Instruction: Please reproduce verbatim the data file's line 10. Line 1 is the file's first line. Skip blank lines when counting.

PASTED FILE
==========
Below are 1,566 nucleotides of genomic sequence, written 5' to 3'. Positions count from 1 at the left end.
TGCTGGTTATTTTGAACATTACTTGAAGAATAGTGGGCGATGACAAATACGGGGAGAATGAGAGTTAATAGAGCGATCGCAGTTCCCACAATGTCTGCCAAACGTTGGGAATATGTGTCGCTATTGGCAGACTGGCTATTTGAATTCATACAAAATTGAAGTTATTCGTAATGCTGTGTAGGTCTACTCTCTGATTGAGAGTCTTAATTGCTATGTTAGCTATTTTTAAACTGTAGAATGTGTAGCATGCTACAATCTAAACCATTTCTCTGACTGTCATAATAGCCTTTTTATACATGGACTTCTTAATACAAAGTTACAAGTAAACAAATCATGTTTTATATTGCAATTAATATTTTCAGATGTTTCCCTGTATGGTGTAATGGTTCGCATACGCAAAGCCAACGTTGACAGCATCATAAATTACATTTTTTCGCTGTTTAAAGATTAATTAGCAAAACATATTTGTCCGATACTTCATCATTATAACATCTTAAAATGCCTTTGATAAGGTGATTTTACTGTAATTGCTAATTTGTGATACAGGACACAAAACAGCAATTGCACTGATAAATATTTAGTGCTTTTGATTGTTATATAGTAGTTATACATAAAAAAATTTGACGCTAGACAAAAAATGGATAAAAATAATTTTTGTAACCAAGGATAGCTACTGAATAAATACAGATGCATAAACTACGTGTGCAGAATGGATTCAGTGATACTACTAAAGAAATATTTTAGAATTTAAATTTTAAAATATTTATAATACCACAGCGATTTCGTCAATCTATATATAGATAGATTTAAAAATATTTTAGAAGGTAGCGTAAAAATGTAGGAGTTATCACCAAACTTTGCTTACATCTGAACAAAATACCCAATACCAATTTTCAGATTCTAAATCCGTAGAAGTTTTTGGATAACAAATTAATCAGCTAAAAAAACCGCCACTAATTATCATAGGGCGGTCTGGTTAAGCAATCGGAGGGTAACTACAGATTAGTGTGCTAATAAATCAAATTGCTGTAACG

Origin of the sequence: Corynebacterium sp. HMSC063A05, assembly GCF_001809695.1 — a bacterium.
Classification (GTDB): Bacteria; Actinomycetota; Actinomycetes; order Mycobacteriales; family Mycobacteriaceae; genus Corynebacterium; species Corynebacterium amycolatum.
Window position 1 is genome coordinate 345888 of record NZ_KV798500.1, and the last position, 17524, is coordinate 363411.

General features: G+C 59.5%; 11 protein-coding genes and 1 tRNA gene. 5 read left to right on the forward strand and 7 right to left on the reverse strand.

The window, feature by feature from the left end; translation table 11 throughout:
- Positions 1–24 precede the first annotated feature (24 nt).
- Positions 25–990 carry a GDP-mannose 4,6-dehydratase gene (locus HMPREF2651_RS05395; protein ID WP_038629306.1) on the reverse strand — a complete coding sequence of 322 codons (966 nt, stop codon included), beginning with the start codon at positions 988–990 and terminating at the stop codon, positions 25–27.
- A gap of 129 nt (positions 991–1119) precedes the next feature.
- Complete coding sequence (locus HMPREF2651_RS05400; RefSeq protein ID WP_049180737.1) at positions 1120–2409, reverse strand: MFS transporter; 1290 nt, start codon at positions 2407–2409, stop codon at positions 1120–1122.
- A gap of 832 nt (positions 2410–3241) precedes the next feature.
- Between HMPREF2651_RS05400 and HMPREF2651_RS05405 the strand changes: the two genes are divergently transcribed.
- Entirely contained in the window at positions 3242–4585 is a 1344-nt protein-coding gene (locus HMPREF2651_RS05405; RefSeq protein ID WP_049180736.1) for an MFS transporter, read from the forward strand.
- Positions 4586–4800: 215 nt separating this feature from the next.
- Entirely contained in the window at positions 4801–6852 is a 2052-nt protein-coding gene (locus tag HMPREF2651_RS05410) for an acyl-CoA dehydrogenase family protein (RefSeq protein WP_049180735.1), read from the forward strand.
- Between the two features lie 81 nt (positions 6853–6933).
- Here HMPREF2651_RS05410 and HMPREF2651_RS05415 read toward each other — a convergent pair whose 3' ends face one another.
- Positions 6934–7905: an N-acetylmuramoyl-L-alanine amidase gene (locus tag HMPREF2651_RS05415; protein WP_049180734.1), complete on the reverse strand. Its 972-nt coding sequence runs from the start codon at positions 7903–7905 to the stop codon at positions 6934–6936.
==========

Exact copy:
- A gap of 129 nt (positions 991–1119) precedes the next feature.